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More from William Gibson

In the future, computers will mutate beyond recognition. Computers won't be intimidating, wire-festooned, high-rise bit-factories swallowing your entire desk. They will tuck under your arm, into your valise, into your kid's backpack. After that, they'll fit onto your face, plug into your ear. And after that - they'll simply melt. They'll become fabric. What does a computer really need? Not glass boxes - it needs thread - power wiring, glass fiber-optic, cellular antennas, microcircuitry. These are woven things. Fabric and air and electrons and light. Magic handkerchiefs with instant global access. You'll wear them around your neck. You'll make tents from them if you want. They will be everywhere, throwaway. Like denim. Like paper. Like a child's kite. This is coming a lot faster than anyone realizes. - 1993
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I believe that the national adventure you now propose is of quite extraordinary importance. Historians of the future - provided good dreams prevail - will view this as having been far more crucial to the survival of democracy in the United States than rural electrification or the space program. - 1993
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Every machine you see here will be trucked out and buried in a landfill, and never spoken of again, within a dozen years ... The values are what matters. The values are the only things that last, the only things that *can* last. Hack the hardware, not the Constitution. Hold on tight to what matters, and just hack the rest. I used to think that cyberspace was 50 years away. What I thought was 50 years away, was only 10 years away. And what I thought was 10 years away - it was already here. I just wasn't aware of it yet. - 1993
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We have an opportunity to create media that would match the splendid ambitions of Franklin with his public libraries and his mail system, and Jefferson and Madison with their determination to arm democracy with the power knowledge gives. We could offer children, yes even poor children in poor districts, a real opportunity to control the screen, for once. - 1993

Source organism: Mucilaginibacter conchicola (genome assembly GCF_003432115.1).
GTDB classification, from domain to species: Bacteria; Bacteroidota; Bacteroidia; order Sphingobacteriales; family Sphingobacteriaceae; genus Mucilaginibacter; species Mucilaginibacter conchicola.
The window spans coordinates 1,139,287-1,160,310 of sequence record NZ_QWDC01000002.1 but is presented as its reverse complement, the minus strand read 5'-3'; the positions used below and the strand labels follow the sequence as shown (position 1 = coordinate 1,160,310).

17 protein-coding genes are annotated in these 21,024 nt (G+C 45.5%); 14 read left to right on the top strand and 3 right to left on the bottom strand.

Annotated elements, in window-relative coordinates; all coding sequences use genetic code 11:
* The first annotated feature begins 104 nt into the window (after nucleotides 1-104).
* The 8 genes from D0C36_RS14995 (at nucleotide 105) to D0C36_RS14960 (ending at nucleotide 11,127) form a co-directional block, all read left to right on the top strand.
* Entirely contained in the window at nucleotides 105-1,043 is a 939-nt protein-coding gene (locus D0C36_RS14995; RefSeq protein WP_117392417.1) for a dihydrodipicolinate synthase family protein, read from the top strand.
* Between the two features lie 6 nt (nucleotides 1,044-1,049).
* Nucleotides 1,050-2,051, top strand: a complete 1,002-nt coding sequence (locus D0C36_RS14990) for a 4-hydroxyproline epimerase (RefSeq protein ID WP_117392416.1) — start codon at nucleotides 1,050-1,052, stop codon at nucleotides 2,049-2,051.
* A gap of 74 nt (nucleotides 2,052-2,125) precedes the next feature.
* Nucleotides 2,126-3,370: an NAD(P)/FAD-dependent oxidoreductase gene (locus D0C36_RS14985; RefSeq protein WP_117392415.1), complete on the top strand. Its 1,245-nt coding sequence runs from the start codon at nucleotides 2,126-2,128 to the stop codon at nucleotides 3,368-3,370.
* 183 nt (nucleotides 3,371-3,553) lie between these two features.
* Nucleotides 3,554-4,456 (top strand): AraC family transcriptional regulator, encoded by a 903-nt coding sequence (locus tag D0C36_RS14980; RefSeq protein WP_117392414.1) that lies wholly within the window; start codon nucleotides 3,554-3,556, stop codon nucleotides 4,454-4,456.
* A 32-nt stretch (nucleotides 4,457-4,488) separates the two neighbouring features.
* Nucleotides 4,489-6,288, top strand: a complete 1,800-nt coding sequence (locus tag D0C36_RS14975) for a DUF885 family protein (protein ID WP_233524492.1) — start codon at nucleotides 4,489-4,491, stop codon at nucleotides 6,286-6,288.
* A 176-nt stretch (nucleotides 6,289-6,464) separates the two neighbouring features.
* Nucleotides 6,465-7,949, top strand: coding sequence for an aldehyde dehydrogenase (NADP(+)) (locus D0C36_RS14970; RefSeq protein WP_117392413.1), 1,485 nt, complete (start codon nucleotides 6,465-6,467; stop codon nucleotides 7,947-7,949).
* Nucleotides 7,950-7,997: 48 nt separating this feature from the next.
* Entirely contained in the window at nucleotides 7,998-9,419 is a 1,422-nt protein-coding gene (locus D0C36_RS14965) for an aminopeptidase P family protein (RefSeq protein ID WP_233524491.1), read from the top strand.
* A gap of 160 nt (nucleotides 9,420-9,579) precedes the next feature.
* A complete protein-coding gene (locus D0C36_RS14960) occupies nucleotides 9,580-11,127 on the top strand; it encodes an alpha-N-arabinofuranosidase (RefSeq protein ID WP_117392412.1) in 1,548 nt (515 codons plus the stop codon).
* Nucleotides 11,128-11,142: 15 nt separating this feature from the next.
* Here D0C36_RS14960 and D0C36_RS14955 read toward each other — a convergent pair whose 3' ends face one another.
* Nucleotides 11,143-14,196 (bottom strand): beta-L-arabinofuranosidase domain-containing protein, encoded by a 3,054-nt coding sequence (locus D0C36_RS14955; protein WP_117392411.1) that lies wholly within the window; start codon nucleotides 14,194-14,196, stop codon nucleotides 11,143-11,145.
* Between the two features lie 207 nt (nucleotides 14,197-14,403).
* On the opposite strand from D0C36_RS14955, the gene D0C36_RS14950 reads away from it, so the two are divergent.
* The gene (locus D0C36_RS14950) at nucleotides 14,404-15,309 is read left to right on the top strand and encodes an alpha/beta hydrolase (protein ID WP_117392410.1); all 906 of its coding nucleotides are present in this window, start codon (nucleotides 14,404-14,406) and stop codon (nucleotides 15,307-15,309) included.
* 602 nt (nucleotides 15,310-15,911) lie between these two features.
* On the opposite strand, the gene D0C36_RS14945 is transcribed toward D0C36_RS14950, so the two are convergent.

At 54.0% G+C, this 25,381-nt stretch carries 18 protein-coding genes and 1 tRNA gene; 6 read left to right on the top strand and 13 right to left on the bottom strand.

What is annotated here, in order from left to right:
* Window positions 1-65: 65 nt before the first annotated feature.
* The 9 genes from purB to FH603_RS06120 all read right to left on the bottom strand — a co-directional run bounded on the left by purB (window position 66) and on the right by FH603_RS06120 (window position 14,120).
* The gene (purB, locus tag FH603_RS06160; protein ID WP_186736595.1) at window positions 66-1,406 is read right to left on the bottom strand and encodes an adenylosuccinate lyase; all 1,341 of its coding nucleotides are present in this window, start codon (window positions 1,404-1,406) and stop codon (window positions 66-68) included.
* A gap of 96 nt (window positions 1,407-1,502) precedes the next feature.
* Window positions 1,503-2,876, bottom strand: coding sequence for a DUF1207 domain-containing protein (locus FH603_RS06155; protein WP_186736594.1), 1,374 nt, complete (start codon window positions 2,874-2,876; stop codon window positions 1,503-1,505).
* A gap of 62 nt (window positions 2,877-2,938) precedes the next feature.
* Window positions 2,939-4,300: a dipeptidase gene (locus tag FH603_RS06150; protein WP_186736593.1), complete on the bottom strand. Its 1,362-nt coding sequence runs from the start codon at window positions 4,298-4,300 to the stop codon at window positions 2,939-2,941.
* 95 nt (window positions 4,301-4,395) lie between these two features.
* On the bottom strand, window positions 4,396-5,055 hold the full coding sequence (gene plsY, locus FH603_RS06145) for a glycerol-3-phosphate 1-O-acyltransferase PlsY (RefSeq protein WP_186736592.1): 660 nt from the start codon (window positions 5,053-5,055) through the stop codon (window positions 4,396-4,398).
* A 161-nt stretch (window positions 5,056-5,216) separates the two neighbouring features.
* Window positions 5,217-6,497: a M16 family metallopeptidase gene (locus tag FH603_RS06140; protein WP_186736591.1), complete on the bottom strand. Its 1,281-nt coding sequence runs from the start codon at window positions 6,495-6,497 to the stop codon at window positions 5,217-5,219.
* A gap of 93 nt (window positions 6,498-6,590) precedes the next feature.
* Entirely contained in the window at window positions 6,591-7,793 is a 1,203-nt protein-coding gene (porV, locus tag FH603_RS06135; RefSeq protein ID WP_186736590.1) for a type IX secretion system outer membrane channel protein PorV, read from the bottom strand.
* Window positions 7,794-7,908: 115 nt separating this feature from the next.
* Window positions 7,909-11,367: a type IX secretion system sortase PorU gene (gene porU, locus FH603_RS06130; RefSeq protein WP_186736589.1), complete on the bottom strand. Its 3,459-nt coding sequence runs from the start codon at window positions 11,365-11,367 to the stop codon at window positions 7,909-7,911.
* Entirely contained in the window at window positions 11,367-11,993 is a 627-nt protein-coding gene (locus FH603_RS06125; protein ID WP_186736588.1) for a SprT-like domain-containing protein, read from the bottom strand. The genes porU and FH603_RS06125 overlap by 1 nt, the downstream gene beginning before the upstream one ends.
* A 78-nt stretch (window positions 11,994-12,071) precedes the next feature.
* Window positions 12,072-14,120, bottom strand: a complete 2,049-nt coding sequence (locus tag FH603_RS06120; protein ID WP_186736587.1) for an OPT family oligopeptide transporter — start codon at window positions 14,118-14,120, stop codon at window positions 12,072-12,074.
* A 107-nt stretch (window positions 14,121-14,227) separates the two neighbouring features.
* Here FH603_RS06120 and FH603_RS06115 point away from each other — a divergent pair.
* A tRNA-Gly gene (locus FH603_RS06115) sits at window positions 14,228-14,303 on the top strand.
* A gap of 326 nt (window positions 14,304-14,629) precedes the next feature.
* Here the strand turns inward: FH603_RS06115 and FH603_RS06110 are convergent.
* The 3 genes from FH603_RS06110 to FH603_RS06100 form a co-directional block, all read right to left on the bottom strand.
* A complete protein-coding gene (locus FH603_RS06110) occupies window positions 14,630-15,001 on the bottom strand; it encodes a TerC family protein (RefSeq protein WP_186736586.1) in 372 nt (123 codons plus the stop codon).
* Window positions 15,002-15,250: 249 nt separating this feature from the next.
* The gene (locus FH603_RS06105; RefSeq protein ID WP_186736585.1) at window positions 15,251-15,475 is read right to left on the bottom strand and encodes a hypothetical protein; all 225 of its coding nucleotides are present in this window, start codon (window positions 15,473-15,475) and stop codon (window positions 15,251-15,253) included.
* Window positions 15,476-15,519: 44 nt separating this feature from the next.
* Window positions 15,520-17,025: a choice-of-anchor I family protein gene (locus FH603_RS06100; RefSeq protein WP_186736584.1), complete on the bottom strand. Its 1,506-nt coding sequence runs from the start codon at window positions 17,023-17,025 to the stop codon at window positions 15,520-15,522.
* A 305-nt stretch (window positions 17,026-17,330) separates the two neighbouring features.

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In my own best-case scenario, every elementary and high school teacher in the United States of America will have unlimited and absolutely cost-free professional access to long-distance telephone service. The provision of this service could be made, by law, a basic operation requirement for all telephone companies. Of course, this would also apply to cable television. By the same token, every teacher in every American public school will be provided, by the manufacturer, on demand, and at no cost, with copies of any piece of software. - 1993
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In the future I expect the commercial sector to target little children with their full enormous range of online demographic databases and privacy-shattering customer-service profiles. These people will be armed and ready and lavishly financed and there every day, peering at our children through a cyberspace one-way mirror ... We need to make some conscious decisions to reinvent our information technology as if the future mattered. As if our children were human beings, human citizens, not raw blobs of potential revenue-generating machinery. - 1993
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One could imagine a very ascetic sort of life growing out of this, where the body is ignored. - 1995
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Really what they're offering you is a mall. They want to give you an infomall where you pay for every bit of information you download, and you'll download from a menu that some corporation has assembled ... I have great hopes for the Internet, very little hope for commercial versions, and I profoundly hope that the Internet will continue to be the basis of this sort of growth. - 1995
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Cash is a dubious thing ... Cyberspace is where the bank keeps your money and to a real extent it's where the stock market happens. I'm waiting for the Three Mile Island of computer banking - some unspeakable meltdown, although I'm hoping it really doesn't come along. That will be when we discover the extent of our reliance on computation. - 1995
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We're seeing something in the Internet as significant as the birth of cities. It's something that profound and with that sort of infinite possibilities. It's really something new, it's a new kind of civilization. - 1995
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We are being shoved up against futurity with such violence that science fiction may become a historical term ... The Internet may be important because we are seeing something akin to what we did when we invented cities. - 1995
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The present is more frightening than any imaginable future I might dream up ... If Marshall McLuhan were alive today, he'd have a nervous breakdown. - 1995

 

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